According to Forbes’ Bernard Marr, here are 8 Trends that will dominate 2022.
Consumer expectations are shifting all the time, and with the ever-faster digitization of our world, customers want and expect better and different things from companies. Here we look at the top 8 consumer trends for 2022.
Dive Brief: Tinuiti, a performance marketing agency, acquired Amazon specialist shop Ortega Group, according to a news release . Financial terms of the transaction were not disclosed. Founded in 2013, Ortega is staffed with former Amazon employees — the two companies share a hometown of Seattle — and works with clients including Gerber, Grande Cosmetics, Nulo Pet Food and Pantone.
Privacy in the Platform Economy: In the tracking business, access to the customers desktop was in firm hands of Google and Facebook. Until recently!
SnakeOil promises people security to get them install software that’s capable of eavesdropping ssl and all other access to a computers interaction. Quite obvious to see this is a good source to profile a users behavior. A violation of users privacy for the sake of security. You sure all read the fineprint in the anti virus software, right?
Now apparently, somebody in the SnakeOil industry figured that out. A recent leak disclosed Avast Antivirus leverages their market access to almost hald a billion user profiles and devices to package up this insight. “every search” that promises ‘Every search. Every click. Every buy. On every site.’. Of course the target audience is the same as for marketing- and tracking clients.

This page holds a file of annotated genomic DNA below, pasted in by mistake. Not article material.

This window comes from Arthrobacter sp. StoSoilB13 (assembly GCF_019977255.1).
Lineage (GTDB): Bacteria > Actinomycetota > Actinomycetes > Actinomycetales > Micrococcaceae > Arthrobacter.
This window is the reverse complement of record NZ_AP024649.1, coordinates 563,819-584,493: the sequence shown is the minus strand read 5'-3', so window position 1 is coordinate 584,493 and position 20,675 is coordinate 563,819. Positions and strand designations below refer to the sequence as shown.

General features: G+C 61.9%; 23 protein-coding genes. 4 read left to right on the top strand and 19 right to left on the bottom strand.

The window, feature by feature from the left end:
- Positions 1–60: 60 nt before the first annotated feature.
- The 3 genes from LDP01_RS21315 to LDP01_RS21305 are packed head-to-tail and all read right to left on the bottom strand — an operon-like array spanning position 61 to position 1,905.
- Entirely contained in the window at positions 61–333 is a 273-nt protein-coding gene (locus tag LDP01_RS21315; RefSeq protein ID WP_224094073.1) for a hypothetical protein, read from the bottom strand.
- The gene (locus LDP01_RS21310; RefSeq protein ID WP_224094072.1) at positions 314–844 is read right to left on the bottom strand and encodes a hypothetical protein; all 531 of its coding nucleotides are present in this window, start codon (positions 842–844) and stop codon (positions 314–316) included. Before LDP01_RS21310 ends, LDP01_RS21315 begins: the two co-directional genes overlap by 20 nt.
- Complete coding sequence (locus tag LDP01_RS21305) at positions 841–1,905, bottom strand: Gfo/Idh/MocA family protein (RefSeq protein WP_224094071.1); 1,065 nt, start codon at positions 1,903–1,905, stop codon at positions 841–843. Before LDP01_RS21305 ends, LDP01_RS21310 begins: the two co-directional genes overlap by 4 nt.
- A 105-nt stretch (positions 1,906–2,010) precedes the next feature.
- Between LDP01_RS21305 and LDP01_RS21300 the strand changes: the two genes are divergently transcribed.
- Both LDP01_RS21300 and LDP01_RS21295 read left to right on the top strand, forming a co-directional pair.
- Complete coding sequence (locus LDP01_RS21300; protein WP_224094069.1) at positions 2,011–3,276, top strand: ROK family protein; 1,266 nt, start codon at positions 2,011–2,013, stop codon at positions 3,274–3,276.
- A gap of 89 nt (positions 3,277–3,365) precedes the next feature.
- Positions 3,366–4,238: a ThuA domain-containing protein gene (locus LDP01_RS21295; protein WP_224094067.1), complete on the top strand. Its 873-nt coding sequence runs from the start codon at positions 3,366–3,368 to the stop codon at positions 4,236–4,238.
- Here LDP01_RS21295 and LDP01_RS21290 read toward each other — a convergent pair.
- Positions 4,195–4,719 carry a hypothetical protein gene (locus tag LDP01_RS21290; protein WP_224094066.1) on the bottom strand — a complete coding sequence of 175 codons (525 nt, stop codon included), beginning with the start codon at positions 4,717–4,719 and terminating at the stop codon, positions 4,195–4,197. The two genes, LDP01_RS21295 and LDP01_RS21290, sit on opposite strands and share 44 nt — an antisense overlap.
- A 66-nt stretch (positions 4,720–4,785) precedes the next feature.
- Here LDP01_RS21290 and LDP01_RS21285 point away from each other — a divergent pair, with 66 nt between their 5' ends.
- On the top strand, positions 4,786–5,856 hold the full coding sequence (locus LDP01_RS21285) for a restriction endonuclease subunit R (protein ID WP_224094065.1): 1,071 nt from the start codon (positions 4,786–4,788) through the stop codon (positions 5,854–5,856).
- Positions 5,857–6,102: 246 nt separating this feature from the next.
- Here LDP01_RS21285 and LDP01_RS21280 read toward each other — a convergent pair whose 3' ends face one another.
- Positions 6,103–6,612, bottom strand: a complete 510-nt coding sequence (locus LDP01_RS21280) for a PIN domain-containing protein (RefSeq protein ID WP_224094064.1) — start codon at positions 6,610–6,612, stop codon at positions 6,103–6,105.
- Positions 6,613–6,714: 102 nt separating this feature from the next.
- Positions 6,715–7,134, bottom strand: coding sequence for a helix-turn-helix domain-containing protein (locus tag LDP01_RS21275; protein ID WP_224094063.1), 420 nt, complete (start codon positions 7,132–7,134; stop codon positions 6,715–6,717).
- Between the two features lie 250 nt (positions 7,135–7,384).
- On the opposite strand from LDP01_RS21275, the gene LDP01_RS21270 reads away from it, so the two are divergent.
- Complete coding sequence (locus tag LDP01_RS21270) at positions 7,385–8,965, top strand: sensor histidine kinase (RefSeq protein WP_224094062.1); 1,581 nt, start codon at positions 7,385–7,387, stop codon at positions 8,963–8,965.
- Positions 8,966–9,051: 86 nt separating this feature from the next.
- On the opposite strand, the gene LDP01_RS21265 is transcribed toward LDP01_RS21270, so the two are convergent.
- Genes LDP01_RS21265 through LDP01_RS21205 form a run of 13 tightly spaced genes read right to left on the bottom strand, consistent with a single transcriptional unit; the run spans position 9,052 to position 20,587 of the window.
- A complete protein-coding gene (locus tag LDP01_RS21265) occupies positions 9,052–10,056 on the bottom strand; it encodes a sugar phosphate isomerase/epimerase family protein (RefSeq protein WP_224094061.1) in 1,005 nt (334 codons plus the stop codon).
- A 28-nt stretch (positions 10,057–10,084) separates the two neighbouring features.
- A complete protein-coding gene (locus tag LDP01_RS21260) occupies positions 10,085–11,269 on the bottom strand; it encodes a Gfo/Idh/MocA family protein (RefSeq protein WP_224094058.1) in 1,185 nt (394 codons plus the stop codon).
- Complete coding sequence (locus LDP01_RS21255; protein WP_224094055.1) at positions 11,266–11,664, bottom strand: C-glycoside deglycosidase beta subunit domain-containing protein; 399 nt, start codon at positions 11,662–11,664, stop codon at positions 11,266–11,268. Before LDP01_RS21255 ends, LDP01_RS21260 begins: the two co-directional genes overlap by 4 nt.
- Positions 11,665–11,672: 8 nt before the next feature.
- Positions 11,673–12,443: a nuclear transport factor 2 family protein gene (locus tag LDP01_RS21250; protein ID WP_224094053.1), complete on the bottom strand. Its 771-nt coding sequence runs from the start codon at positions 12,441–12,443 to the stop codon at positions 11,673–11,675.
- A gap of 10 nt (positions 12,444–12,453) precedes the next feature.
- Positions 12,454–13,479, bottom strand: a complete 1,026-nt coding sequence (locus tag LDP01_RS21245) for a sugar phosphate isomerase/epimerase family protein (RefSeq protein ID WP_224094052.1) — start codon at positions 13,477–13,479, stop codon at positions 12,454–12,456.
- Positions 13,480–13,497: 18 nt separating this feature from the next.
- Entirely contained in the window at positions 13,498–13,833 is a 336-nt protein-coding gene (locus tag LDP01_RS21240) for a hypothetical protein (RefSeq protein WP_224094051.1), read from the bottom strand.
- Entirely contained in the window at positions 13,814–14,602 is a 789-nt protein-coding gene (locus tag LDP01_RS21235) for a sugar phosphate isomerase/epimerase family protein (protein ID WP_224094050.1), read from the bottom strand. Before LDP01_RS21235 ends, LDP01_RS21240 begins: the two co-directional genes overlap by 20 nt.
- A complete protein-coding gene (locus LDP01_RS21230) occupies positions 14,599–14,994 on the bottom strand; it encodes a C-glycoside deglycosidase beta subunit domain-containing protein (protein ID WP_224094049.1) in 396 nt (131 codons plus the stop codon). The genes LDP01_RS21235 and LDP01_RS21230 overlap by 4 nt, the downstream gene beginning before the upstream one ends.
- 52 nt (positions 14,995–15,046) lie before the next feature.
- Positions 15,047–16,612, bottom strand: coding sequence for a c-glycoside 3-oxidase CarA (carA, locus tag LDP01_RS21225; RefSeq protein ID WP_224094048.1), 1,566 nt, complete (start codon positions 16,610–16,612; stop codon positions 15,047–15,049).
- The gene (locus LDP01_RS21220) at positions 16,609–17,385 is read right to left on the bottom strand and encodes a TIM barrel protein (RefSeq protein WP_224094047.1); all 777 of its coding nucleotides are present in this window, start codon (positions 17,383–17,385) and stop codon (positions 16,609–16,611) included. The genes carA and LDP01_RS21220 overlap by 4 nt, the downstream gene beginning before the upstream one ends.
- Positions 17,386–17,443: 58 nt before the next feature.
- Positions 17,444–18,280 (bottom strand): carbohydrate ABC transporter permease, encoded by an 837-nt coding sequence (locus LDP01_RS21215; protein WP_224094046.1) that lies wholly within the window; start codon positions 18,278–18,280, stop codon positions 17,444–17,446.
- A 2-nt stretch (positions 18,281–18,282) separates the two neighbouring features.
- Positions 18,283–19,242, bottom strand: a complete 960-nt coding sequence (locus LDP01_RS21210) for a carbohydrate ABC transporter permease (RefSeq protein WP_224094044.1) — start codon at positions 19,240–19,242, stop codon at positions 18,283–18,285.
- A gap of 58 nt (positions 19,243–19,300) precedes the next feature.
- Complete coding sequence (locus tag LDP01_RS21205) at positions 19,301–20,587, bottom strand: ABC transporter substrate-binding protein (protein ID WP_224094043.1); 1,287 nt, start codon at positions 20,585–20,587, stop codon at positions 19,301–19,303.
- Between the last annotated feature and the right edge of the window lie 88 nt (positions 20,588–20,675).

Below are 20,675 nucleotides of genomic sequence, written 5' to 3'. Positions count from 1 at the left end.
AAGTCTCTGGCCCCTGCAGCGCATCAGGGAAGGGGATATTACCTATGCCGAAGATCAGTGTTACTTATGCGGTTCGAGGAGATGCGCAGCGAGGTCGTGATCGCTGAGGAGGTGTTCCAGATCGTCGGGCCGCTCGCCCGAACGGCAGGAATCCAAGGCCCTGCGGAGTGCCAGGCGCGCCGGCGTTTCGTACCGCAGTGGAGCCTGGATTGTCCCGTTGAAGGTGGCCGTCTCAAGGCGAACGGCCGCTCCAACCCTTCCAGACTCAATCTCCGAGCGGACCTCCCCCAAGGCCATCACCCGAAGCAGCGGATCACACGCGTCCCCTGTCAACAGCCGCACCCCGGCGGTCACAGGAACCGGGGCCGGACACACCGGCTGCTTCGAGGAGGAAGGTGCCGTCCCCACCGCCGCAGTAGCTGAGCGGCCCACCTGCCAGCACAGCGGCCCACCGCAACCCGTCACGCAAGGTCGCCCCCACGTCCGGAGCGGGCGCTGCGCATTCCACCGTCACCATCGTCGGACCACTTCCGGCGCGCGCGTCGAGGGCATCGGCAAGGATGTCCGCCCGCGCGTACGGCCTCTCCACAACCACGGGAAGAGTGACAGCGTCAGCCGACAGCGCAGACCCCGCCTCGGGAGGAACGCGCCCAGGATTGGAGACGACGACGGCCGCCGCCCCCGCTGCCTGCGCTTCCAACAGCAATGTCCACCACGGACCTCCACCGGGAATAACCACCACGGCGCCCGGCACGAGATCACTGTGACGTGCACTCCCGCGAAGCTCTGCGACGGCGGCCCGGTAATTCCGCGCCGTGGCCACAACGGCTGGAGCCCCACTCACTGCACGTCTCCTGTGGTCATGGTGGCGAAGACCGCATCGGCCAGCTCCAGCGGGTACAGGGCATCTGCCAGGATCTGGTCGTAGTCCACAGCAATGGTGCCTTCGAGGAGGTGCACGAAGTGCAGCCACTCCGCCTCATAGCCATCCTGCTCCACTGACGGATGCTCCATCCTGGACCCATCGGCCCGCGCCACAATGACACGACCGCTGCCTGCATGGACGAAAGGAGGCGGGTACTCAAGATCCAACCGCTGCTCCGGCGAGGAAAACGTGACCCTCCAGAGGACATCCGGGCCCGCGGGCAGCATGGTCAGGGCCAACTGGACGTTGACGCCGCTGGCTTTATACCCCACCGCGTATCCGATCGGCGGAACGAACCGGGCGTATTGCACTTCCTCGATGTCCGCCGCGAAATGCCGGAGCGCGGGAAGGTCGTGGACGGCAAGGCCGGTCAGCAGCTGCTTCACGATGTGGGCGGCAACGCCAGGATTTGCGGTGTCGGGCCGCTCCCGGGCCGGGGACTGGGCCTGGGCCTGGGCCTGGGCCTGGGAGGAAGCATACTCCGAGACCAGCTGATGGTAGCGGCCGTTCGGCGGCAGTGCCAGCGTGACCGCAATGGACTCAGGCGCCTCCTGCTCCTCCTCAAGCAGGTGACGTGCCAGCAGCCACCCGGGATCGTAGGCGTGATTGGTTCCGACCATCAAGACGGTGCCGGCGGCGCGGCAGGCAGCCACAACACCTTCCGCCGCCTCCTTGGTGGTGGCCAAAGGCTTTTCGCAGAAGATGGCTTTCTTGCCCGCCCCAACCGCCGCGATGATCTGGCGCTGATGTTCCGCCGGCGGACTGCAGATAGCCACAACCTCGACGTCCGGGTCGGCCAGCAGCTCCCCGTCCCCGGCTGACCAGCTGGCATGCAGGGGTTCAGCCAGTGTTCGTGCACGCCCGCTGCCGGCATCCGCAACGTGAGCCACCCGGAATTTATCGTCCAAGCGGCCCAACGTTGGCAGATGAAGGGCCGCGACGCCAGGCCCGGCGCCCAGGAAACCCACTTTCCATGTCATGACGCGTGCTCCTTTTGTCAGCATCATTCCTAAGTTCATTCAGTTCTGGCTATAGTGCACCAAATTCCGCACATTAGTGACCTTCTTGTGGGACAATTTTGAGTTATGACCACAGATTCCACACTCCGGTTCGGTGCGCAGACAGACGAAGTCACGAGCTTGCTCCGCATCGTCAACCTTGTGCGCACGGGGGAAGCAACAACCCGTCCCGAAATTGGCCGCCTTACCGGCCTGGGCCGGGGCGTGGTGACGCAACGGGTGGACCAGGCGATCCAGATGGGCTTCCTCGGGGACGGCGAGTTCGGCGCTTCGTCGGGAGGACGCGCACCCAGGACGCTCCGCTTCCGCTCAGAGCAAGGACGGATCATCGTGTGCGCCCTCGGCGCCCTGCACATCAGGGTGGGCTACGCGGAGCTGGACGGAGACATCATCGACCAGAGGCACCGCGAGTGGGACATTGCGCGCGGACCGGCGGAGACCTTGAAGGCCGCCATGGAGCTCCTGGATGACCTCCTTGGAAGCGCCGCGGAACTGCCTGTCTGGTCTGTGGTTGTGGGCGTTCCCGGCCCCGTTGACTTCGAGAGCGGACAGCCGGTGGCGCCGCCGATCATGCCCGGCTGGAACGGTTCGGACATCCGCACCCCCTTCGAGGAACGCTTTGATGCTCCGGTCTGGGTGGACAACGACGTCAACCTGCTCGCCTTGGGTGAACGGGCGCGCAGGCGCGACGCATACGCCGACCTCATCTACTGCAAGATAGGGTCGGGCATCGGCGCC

Drawbridge, a company that provides Marketing Tooling to understand customers better, is LinkedIn’s second known acquisition in 8 Months. The volume of the deal is unknown.
LinkedIn just acquired its 22nd-known company: Drawbridge. The smaller company will integrate with LinkedIn’s marketing services. The move jumps off of LinkedIn’s own growth in providing marketing tooling, according to the company’s blog post. LinkedIn claims that its “Marketing Solutions” business “accelerated” […]
It appears Salesforce was shutting down its services May 17th 2019. Reason was a faulty configuration of scripting options, that allowed users to access to all their company’s Salesforce data. To prevent worse, Salesforce shut down.
Salesforce said the script only impacted customers of Salesforce Pardot – a business-to-business (B2B) marketing-focused CRM.
However, out of an abundance of caution, the company decided to take down all other Salesforce services, for both current and former Pardot customers.
Auch die Software-Industrie appelliert schon länger an das Bauchgefühl des Kunden. Eine Strategie die schon seit längerem populär. Man kann das – positiv gestimmt – als erfolgreichen Marketing-Mechanismus interpretieren. Storytelling heißt der Marketing-Trend, wie selbst die Süddeutsche in dem Artikel schreibt, und ist mittlerweile in aller Munde.
Das ist auch notwendig, weil viele der Produkte, nicht nur im Automobilumfeld, besonders aber im High-Tech Umfeld, sich nicht durch Basiseigenschaften unterscheiden. Tatsächlich finden die Alleinstellungsmerkmale sich im allgemeinen in sehr technischen Details, in Ingenieurs-Problemen, die ein Hersteller besser als der andere gelöst hat. Für den Konsumenten aber in der Regel schwer bis gar nicht nachzuvollziehen. Bleibt dem Kunden nur noch eine Geschichte zu erzählen, die er auch versteht.
Als Käufer muss man die Gefühle für eine richtige Entscheidung aber zur Seite lassen und eine an Fakten orientierte Entscheidung treffen. Das sind beim Automobil Verbrauch und Ökobilanz, für Software eignen sich beispielsweise Lizenzkosten, Developer-Velocity, oder messbare Reduzierungen von Support-Aufwänden.